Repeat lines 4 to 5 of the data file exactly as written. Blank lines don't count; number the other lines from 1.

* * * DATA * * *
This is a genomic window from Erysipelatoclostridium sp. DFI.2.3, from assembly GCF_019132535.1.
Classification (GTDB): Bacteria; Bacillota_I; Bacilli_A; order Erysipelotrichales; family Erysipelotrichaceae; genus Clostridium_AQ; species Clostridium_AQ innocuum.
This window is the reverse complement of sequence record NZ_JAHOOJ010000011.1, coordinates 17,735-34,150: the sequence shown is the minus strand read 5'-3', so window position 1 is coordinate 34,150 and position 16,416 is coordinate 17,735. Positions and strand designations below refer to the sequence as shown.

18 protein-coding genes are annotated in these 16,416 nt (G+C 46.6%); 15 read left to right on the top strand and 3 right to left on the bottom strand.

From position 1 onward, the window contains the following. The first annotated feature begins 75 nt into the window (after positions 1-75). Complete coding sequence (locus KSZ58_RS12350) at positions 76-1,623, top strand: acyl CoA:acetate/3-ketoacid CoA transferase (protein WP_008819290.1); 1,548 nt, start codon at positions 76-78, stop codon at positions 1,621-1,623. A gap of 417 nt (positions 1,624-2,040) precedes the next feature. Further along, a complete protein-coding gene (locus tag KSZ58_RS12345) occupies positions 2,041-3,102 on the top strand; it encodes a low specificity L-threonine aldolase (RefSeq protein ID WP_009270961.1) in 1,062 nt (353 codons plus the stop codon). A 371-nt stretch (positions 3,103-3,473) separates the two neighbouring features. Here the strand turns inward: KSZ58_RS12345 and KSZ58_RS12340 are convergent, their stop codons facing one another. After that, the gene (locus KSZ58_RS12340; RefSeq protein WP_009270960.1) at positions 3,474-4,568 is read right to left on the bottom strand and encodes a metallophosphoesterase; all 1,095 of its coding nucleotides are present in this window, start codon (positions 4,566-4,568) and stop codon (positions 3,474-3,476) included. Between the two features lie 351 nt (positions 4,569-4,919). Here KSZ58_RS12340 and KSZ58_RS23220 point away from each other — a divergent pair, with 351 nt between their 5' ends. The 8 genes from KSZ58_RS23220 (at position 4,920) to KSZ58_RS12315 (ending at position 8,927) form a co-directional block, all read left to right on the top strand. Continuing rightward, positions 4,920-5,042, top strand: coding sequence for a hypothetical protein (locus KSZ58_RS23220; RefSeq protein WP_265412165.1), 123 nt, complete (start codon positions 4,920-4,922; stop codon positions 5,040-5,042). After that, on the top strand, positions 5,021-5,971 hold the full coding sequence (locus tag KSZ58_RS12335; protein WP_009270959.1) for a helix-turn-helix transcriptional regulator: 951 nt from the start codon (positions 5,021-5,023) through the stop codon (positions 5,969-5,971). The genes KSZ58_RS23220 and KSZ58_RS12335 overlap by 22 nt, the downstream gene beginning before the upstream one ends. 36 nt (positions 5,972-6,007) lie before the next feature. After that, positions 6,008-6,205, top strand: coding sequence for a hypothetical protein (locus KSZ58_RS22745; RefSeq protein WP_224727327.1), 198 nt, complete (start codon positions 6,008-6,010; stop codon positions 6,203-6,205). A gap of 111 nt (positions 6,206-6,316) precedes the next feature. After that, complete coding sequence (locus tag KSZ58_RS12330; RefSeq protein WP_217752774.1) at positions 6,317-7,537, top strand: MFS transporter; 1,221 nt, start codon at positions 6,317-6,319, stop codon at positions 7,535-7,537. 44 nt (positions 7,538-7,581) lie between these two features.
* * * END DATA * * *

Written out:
18 protein-coding genes are annotated in these 16,416 nt (G+C 46.6%); 15 read left to right on the top strand and 3 right to left on the bottom strand.

From position 1 onward, the window contains the following. The first annotated feature begins 75 nt into the window (after positions 1-75). Complete coding sequence (locus KSZ58_RS12350) at positions 76-1,623, top strand: acyl CoA:acetate/3-ketoacid CoA transferase (protein WP_008819290.1); 1,548 nt, start codon at positions 76-78, stop codon at positions 1,621-1,623. A gap of 417 nt (positions 1,624-2,040) precedes the next feature. Further along, a complete protein-coding gene (locus tag KSZ58_RS12345) occupies positions 2,041-3,102 on the top strand; it encodes a low specificity L-threonine aldolase (RefSeq protein ID WP_009270961.1) in 1,062 nt (353 codons plus the stop codon). A 371-nt stretch (positions 3,103-3,473) separates the two neighbouring features. Here the strand turns inward: KSZ58_RS12345 and KSZ58_RS12340 are convergent, their stop codons facing one another. After that, the gene (locus KSZ58_RS12340; RefSeq protein WP_009270960.1) at positions 3,474-4,568 is read right to left on the bottom strand and encodes a metallophosphoesterase; all 1,095 of its coding nucleotides are present in this window, start codon (positions 4,566-4,568) and stop codon (positions 3,474-3,476) included. Between the two features lie 351 nt (positions 4,569-4,919). Here KSZ58_RS12340 and KSZ58_RS23220 point away from each other — a divergent pair, with 351 nt between their 5' ends. The 8 genes from KSZ58_RS23220 (at position 4,920) to KSZ58_RS12315 (ending at position 8,927) form a co-directional block, all read left to right on the top strand. Continuing rightward, positions 4,920-5,042, top strand: coding sequence for a hypothetical protein (locus KSZ58_RS23220; RefSeq protein WP_265412165.1), 123 nt, complete (start codon positions 4,920-4,922; stop codon positions 5,040-5,042). After that, on the top strand, positions 5,021-5,971 hold the full coding sequence (locus tag KSZ58_RS12335; protein WP_009270959.1) for a helix-turn-helix transcriptional regulator: 951 nt from the start codon (positions 5,021-5,023) through the stop codon (positions 5,969-5,971). The genes KSZ58_RS23220 and KSZ58_RS12335 overlap by 22 nt, the downstream gene beginning before the upstream one ends. 36 nt (positions 5,972-6,007) lie before the next feature. After that, positions 6,008-6,205, top strand: coding sequence for a hypothetical protein (locus KSZ58_RS22745; RefSeq protein WP_224727327.1), 198 nt, complete (start codon positions 6,008-6,010; stop codon positions 6,203-6,205). A gap of 111 nt (positions 6,206-6,316) precedes the next feature. After that, complete coding sequence (locus tag KSZ58_RS12330; RefSeq protein WP_217752774.1) at positions 6,317-7,537, top strand: MFS transporter; 1,221 nt, start codon at positions 6,317-6,319, stop codon at positions 7,535-7,537. 44 nt (positions 7,538-7,581) lie between these two features.